In the early 1990s the drift gillnet fishery targeting swordfish off the U.S. West Coast took a high toll on whales, sea turtles and dolphins, with the drifting nets entangling and killing hundreds of these protected species each year. It was clear that management action was needed to reduce entanglements.


Swordfish. Photo: copyright William Boyce

In 1996, NOAA Fisheries convened a “take reduction team,” under the Marine Mammal Protection Act. The team brought together scientists, fishermen, representatives of environmental organizations, and others to develop strategies that would reduce the entanglements. Those strategies included net modifications and sound-emitting devices.

The recommendations of the Pacific Offshore Cetacean Take Reduction Team (POCTRT) quickly reduced entanglements, as documented by observers aboard fishing vessels in the late 90s. Today, some 25 years later, the drift gillnet fishery that catches swordfish, opah, and some sharks off the West Coast continues to have low impacts on protected species; it entangles very few whales, sea turtles, and dolphins.

Source: Carretta, J.V., J.E. Moore, and K.A. Forney. 2017. Regression tree and ratio estimates of marine mammal, sea turtle, and seabird bycatch in the California drift gillnet fishery: 1990-2015. NOAA Technical Memorandum, NOAA-TM-NMFS-SWFSC-568. 83p. Available online at


Source: Carretta, J.V., J.E. Moore, and K.A. Forney. 2017. Regression tree and ratio estimates of marine mammal, sea turtle, and seabird bycatch in the California drift gillnet fishery: 1990-2015. NOAA Technical Memorandum, NOAA-TM-NMFS-SWFSC-568. 83p. Available online at

“This fishery has made great improvements in the last two decades,” said Barry Thom, Regional Administrator of NOAA Fisheries’ West Coast Region. “If you look at the numbers of whales, turtles, and dolphins affected, they have all declined over the years and remain very low today.”

For instance, the drift gillnet fishery killed or seriously injured almost 20 endangered leatherback turtles per year in some years in the early 1990s. Now leatherback deaths and injuries are rare, with an estimate of just one since 2009. An estimated 50 beaked whales were injured or killed in drift gillnets in some years in the early 1990s, but estimates now show just one seriously injured or killed since 2002.

Humpback whales are among the most common whales off California but estimates show none have been killed or seriously injured in drift gillnets since 2008.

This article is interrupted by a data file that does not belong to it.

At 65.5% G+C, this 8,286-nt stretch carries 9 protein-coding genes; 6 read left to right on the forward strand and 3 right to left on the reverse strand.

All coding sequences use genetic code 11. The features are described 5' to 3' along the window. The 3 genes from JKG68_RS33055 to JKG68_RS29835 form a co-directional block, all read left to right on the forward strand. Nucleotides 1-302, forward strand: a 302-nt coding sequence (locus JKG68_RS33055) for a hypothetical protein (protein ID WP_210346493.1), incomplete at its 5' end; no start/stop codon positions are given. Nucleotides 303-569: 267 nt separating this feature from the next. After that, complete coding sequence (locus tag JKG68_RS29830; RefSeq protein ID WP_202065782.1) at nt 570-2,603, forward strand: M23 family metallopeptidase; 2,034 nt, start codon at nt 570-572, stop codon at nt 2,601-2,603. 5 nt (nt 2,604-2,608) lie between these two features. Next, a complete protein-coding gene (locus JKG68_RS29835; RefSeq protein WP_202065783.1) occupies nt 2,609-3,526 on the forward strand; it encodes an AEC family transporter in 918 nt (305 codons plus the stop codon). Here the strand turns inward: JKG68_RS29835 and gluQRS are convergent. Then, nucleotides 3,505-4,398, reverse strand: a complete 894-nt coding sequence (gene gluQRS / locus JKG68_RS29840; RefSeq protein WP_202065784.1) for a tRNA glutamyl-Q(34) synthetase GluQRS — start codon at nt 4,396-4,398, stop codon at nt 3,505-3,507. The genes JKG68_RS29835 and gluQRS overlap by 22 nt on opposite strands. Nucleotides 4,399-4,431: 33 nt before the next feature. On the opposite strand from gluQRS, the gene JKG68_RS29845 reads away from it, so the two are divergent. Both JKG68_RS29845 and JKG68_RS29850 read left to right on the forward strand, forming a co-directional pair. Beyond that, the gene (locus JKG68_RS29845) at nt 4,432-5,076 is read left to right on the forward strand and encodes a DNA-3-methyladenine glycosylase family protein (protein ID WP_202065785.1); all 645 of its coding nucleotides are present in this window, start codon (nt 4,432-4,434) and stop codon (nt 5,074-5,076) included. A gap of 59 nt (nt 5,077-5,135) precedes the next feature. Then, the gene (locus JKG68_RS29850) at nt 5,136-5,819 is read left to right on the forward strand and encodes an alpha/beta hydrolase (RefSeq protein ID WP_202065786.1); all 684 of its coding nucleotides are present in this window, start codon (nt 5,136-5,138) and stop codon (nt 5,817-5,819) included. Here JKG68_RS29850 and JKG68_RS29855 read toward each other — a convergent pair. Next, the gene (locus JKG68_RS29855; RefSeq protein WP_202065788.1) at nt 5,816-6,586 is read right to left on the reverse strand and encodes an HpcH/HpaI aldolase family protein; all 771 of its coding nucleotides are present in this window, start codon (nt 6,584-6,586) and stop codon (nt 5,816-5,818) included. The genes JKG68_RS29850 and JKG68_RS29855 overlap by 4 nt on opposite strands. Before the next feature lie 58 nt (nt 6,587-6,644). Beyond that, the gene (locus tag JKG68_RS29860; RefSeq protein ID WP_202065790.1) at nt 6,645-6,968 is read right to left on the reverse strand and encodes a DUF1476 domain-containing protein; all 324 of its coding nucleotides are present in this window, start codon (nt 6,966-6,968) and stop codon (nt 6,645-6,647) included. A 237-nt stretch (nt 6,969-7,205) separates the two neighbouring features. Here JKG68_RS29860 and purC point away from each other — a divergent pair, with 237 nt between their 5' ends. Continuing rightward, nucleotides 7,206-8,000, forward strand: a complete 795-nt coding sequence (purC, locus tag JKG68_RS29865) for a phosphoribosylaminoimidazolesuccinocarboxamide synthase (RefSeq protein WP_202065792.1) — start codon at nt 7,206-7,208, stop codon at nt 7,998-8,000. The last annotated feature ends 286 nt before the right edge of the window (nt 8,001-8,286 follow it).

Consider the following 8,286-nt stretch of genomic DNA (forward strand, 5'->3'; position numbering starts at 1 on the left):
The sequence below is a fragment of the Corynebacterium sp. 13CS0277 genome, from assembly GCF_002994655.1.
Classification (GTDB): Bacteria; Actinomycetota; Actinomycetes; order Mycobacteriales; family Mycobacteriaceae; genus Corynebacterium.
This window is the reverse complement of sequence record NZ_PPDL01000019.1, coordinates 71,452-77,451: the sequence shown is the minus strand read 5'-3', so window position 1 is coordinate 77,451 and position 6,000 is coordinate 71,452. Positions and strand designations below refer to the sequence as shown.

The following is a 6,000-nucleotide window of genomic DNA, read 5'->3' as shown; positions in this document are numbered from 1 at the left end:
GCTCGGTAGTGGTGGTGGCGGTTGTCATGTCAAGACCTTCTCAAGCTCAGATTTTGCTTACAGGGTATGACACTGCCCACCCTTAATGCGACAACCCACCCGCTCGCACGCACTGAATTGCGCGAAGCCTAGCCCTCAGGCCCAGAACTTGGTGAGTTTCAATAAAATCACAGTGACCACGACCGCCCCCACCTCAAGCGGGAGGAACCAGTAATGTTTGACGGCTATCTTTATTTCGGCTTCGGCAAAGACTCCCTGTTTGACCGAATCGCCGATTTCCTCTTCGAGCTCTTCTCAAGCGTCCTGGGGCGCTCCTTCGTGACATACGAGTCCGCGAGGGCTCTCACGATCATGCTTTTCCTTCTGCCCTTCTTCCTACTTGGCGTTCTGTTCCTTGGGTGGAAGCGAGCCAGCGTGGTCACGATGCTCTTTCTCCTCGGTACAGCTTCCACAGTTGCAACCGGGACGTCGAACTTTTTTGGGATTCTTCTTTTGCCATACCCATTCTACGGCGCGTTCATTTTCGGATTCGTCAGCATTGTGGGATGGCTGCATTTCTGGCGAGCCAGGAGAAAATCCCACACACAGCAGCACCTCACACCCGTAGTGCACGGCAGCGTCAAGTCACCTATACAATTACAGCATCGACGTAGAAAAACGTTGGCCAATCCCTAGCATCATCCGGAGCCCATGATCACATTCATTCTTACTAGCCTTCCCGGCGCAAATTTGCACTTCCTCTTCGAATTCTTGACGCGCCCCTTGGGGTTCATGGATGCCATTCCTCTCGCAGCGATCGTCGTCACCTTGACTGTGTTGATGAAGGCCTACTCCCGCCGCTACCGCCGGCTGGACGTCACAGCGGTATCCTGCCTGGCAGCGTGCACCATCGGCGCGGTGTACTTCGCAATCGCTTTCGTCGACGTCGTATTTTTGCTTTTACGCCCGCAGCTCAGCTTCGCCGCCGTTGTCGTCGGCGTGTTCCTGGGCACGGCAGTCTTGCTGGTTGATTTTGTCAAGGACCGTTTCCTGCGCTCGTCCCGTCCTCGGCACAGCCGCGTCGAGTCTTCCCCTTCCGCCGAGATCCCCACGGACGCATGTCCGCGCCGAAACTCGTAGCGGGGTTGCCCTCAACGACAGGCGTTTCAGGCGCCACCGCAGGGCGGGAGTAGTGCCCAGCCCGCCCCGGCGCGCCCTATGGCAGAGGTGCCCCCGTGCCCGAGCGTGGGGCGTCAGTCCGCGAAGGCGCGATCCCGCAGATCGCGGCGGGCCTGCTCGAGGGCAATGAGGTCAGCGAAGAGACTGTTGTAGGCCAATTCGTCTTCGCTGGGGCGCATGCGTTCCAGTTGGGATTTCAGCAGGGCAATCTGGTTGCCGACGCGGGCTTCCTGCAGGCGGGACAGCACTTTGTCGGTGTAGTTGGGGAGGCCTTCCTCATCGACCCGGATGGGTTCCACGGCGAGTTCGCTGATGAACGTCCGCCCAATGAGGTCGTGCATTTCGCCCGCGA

Improvements in the fishery include pingers, which are devices that emit sounds to warn marine mammals away from the gillnets; and net extenders that lower the nets at least 36 feet beneath the surface, leaving room for surface-swimming animals such as dolphins to pass above them. In addition, the agency designated two large conservation areas off the West Coast that are off-limits to drift gillnets when endangered sea turtles are known to frequent the areas.

Above: A large area of ocean off the coast of California and Oregon is off limits to drift gillnet fishing each year to protect endangered leatherback sea turtles.  Another area off southern California is closed during El Nino years (as determined by NOAA Fisheries) when water temperatures are warmer than average and loggerhead sea turtles are likely to be present.

The improvements have helped the drift gillnet fishery off the West Coast provide a local and sustainable domestic source of seafood with less environmental impact than many alternatives, including swordfish from some foreign fisheries that take a greater toll on marine mammals and sea turtles. After years of adaptive management to reduce the fishery’s impacts, the drift gillnet fishery now has impacts on protected species comparable to other U.S. fisheries, including the U.S. Atlantic swordfish longline fishery, which is certified by the Marine Stewardship Council.

Improvements in the fishery have been recognized by others, including the Monterey Bay Aquarium’s Seafood Watch Program that considers swordfish and most other species caught with drift gillnets on the West Coast a “good alternative” for consumers.

“Although sea turtle interactions used to be an issue in this fishery, management measures put into place in 2001 have greatly reduced these incidental encounters,” Seafood Watch said in a recent update of its ratings for swordfish from the West Coast drift gillnet fishery.

While the improvements have been substantial, fishery managers continue to look for additional ways to harvest swordfish with even less impact. The Pacific Fishery Management Council and NOAA Fisheries have encouraged research into new fishing methods such as deep-set buoy gear, which in early trials has proven to catch swordfish with almost no bycatch of non-marketable fish or impacts on protected species.

NOAA Fisheries is also collaborating with industry and co-managers on the West Coast to reduce impacts of other fisheries on large whales off the West Coast.

“We’re always looking for opportunities to reduce impacts on whales, sea turtles, and other protected species,” said Chris Yates, Assistant Administrator for Protected Species in NOAA Fisheries’ West Coast Region. “Fortunately we have built good partnerships, and we’ve made substantial progress.”

LEARN MORE about the fishery and recent management actions

LEARN MORE about North Pacific swordfish harvest and sustainability at FishWatch

WATCH a short movie about efforts in West Coast fisheries to protect sea turtles and marine mammals